About Buttock Augmentation
For most patients, a buttock augmentation, or gluteoplasty, can add increased volume and fullness to underdeveloped areas of the buttock. The result is improved overall appearance and self-confidence.
Are You a Candidate for Buttock Augmentation?
The primary candidates for buttock augmentation are men or women who are unhappy with the underdeveloped size, shape, and/or volume of their buttocks. Though age is not a major consideration; older patients who may have diminished skin elasticity are less likely to achieve the same results as a younger patient with tighter skin.
At the time of your consultation Dr. Javaheri will ask you about your general medical history, specifically pertaining to any medical conditions that could cause problems during or after your surgery, for example, uncontrolled high blood pressure, blood clotting problems, or a tendency to form excessive scars.
If you are a smoker, you will be asked to stop smoking well in advance of your surgery. Regular smoking constricts blood vessels resulting in decreased blood flow to a given area, which can prevent normal healing from taking place.
About the Procedure
In most cases, buttock implants are made of a soft solid silicone gel, which is inserted through an inconspicuous incision. The incision is made in the center near the tailbone and the middle part of the buttock muscle, known as the gluteus maximus, is released. The implants are inserted below this muscle, resulting in additional bulk and shape. In most cases, the implants are not visible.
In some cases, a fat transfer procedure may be used to add additional shape and volume. The patient must have sufficient body fat that can be used for the procedure. Please note that buttock augmentations performed using a fat transfer procedure are not permanent as the body will eventually reabsorb the fat.
A buttock augmentation can be performed either under local anesthesia or a general anesthetic. This will depend on a multitude of factors, in addition to whether or not you are having other procedures performed simultaneously. If a local anesthetic is used, a sedative will be administered to ensure your comfort during the procedure, though you may still experience some mild discomfort. Dr Javaheri will discuss your options in more detail at the time of your consultation. The surgery normally takes between one to two hours, and is normally performed on an outpatient basis.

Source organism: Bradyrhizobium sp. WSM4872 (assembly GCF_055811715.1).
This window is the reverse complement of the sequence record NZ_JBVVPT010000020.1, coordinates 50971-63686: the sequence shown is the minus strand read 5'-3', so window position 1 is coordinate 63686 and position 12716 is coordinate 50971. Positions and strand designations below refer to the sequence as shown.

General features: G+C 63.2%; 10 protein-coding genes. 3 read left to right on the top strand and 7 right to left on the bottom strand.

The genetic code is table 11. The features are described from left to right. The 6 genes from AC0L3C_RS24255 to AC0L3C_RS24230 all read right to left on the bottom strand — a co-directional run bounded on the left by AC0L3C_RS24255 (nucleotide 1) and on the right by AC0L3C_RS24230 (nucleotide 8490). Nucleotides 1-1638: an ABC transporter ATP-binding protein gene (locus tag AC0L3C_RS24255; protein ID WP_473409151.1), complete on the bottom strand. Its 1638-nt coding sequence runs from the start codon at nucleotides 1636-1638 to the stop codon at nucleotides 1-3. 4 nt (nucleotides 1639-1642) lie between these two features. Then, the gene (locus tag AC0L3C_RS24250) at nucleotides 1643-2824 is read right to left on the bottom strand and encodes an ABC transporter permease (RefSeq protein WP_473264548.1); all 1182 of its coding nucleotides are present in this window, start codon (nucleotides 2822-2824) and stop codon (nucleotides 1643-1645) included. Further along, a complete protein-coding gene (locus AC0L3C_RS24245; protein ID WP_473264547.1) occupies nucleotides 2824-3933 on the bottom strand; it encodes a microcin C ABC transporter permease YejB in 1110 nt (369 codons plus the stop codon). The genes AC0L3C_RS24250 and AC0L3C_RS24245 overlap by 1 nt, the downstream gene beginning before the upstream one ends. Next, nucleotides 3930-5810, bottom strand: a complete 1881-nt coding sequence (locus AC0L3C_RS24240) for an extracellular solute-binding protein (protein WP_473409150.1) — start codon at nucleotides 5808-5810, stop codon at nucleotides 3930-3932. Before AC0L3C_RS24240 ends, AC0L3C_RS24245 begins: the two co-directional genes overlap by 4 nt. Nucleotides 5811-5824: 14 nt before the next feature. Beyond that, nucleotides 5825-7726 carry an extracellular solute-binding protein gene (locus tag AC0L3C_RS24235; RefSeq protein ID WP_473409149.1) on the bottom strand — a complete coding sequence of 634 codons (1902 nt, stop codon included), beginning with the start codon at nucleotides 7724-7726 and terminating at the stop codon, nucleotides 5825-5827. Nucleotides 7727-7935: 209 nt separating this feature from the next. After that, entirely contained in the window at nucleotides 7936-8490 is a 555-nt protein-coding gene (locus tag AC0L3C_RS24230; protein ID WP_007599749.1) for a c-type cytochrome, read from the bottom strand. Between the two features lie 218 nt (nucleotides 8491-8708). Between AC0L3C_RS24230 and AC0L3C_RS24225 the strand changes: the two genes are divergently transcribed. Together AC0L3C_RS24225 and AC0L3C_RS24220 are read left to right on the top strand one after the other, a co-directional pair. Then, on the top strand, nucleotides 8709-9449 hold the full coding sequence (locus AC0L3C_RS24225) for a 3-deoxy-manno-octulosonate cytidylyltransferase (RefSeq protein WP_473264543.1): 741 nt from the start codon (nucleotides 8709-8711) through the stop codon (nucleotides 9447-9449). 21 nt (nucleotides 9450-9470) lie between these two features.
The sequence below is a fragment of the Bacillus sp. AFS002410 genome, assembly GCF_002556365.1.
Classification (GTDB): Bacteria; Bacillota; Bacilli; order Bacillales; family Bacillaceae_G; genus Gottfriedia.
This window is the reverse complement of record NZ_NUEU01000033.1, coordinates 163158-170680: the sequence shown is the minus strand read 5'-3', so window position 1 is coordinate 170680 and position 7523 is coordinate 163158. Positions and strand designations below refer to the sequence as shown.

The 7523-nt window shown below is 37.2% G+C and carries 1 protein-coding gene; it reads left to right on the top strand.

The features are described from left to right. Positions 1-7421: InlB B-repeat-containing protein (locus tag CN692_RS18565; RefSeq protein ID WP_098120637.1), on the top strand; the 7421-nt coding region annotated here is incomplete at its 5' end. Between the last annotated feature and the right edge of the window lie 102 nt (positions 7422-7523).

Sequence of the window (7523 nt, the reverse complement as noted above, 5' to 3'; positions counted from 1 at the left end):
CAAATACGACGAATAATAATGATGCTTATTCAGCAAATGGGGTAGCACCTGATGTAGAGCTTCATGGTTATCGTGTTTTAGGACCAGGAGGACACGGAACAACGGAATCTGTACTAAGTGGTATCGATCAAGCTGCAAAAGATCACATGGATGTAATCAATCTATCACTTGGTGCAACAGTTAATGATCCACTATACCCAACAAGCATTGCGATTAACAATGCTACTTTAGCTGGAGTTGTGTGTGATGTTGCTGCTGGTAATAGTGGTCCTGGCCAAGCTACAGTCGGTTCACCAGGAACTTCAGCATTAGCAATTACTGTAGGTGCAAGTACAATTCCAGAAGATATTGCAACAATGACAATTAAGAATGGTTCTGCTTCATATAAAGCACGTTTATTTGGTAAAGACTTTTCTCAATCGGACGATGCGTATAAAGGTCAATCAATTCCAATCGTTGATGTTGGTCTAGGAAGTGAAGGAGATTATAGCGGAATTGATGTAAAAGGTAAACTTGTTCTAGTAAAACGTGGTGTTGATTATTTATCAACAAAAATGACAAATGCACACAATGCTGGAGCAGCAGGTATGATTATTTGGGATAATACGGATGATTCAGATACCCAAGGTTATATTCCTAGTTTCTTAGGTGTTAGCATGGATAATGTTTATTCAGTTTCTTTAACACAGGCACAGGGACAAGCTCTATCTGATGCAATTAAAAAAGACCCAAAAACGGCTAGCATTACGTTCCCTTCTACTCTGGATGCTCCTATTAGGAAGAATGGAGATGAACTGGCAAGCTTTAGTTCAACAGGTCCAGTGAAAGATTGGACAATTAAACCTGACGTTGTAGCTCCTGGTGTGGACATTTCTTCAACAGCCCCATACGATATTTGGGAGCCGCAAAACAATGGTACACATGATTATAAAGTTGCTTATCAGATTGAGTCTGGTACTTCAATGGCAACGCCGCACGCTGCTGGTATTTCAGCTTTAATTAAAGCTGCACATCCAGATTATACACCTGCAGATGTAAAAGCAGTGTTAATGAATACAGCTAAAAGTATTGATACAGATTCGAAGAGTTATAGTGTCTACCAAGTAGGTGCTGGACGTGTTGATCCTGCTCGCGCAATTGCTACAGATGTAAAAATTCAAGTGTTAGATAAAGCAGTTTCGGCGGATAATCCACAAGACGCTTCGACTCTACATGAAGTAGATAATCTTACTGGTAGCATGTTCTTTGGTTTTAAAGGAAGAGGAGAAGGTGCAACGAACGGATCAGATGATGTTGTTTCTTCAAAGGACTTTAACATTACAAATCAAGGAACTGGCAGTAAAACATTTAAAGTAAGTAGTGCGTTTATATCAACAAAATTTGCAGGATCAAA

What to Expect After Your Surgery
After your procedure, you will experience various degrees of discomfort, tightness, and swelling. You will be required to wear a special garment to aid in the healing and contouring process.
Most patients experience mild discomfort, particularly when sitting, for several weeks, though most return to work after one to two weeks. It is recommended that you do not sit for a period of one month to prevent complications, especially in the case of fat transfer. Excessive physical activity should be avoided for four weeks, especially any activity that may affect the buttock region, including bicycling.
As with any cosmetic procedure, there will be some scarring. You should expect the scars to be red, raised, lumpy and even itchy to begin with they should fade and flatten with time as healing process takes course. Please keep in mind that this may take up to two years for this healing process to fully complete.
Individuals vary greatly in their anatomy, their physical reactions, and their healing abilities, and the outcome is never completely predictable. As with any surgical procedure, the risk of infection is always a possibility. This can be minimized by the preventative administration of antibiotics both at the time of your surgery and afterwards while in recovery. However, on occasion, mild infection can occur and is relatively common, although it usually subsides after two weeks. The risk of infection is higher in the case of implants, and this generally occurs following the breakdown of the incision.
Several complications specific to this procedure include capsule hardening around the implant, rejection and asymmetry, all which would require additional surgery.